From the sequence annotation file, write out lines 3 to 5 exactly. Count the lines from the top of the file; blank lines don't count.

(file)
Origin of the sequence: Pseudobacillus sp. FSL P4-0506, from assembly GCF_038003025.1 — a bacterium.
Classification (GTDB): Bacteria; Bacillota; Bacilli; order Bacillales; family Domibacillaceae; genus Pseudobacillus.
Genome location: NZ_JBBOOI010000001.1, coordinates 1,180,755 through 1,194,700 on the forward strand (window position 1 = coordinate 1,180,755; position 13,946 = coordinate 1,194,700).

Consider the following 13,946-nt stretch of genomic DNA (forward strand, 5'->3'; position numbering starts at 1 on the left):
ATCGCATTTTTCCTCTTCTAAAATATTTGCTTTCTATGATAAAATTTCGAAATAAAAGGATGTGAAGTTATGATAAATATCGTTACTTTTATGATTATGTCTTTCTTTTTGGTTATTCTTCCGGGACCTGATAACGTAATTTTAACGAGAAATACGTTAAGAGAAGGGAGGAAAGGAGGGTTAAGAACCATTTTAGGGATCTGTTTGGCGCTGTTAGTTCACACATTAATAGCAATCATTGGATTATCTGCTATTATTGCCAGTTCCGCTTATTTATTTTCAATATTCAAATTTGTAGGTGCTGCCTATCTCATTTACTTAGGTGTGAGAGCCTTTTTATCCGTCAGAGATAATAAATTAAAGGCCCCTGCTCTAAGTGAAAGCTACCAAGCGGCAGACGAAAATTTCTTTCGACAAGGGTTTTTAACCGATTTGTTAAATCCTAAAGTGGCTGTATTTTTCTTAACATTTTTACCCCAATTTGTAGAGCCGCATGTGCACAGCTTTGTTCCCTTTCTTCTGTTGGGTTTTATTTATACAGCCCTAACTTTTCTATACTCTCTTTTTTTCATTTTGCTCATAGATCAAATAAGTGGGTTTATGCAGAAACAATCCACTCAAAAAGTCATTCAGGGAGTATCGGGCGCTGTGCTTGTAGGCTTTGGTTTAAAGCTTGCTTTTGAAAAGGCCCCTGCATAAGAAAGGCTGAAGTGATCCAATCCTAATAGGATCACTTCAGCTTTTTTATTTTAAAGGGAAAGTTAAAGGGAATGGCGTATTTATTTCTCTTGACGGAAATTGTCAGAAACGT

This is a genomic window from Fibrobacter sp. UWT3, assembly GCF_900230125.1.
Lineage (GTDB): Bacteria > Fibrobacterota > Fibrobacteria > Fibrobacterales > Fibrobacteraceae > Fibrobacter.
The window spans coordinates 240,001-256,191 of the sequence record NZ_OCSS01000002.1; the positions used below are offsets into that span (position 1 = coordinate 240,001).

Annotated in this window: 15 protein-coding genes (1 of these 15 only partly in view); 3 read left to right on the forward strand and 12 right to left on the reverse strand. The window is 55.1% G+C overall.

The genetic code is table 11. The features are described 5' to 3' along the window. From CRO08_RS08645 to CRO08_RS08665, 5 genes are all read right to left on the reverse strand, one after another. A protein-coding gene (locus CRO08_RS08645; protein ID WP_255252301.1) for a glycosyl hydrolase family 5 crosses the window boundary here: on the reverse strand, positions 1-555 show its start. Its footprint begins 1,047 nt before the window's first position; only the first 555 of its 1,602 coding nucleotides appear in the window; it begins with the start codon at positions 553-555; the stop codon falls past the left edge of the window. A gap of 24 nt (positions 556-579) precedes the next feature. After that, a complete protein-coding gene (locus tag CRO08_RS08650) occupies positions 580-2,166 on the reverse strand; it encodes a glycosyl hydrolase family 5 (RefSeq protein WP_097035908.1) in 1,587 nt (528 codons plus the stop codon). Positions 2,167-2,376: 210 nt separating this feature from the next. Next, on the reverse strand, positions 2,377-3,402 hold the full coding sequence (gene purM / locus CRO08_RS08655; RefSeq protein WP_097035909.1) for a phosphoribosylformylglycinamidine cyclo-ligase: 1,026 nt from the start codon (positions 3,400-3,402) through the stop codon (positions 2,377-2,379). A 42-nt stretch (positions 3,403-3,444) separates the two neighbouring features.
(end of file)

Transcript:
Genome location: NZ_JBBOOI010000001.1, coordinates 1,180,755 through 1,194,700 on the forward strand (window position 1 = coordinate 1,180,755; position 13,946 = coordinate 1,194,700).

Consider the following 13,946-nt stretch of genomic DNA (forward strand, 5'->3'; position numbering starts at 1 on the left):
ATCGCATTTTTCCTCTTCTAAAATATTTGCTTTCTATGATAAAATTTCGAAATAAAAGGATGTGAAGTTATGATAAATATCGTTACTTTTATGATTATGTCTTTCTTTTTGGTTATTCTTCCGGGACCTGATAACGTAATTTTAACGAGAAATACGTTAAGAGAAGGGAGGAAAGGAGGGTTAAGAACCATTTTAGGGATCTGTTTGGCGCTGTTAGTTCACACATTAATAGCAATCATTGGATTATCTGCTATTATTGCCAGTTCCGCTTATTTATTTTCAATATTCAAATTTGTAGGTGCTGCCTATCTCATTTACTTAGGTGTGAGAGCCTTTTTATCCGTCAGAGATAATAAATTAAAGGCCCCTGCTCTAAGTGAAAGCTACCAAGCGGCAGACGAAAATTTCTTTCGACAAGGGTTTTTAACCGATTTGTTAAATCCTAAAGTGGCTGTATTTTTCTTAACATTTTTACCCCAATTTGTAGAGCCGCATGTGCACAGCTTTGTTCCCTTTCTTCTGTTGGGTTTTATTTATACAGCCCTAACTTTTCTATACTCTCTTTTTTTCATTTTGCTCATAGATCAAATAAGTGGGTTTATGCAGAAACAATCCACTCAAAAAGTCATTCAGGGAGTATCGGGCGCTGTGCTTGTAGGCTTTGGTTTAAAGCTTGCTTTTGAAAAGGCCCCTGCATAAGAAAGGCTGAAGTGATCCAATCCTAATAGGATCACTTCAGCTTTTTTATTTTAAAGGGAAAGTTAAAGGGAATGGCGTATTTATTTCTCTTGACGGAAATTGTCAGAAACGT